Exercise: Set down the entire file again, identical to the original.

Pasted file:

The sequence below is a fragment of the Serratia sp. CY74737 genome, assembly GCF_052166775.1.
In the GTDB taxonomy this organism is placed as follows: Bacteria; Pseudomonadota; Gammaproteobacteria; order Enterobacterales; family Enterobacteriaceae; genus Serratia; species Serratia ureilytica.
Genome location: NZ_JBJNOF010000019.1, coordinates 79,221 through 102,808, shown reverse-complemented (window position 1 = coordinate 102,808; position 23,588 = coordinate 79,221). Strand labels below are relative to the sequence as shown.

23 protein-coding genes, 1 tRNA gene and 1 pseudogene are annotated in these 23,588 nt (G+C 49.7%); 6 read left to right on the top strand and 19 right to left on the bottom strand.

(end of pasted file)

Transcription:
The sequence below is a fragment of the Serratia sp. CY74737 genome, assembly GCF_052166775.1.
In the GTDB taxonomy this organism is placed as follows: Bacteria; Pseudomonadota; Gammaproteobacteria; order Enterobacterales; family Enterobacteriaceae; genus Serratia; species Serratia ureilytica.
Genome location: NZ_JBJNOF010000019.1, coordinates 79,221 through 102,808, shown reverse-complemented (window position 1 = coordinate 102,808; position 23,588 = coordinate 79,221). Strand labels below are relative to the sequence as shown.

23 protein-coding genes, 1 tRNA gene and 1 pseudogene are annotated in these 23,588 nt (G+C 49.7%); 6 read left to right on the top strand and 19 right to left on the bottom strand.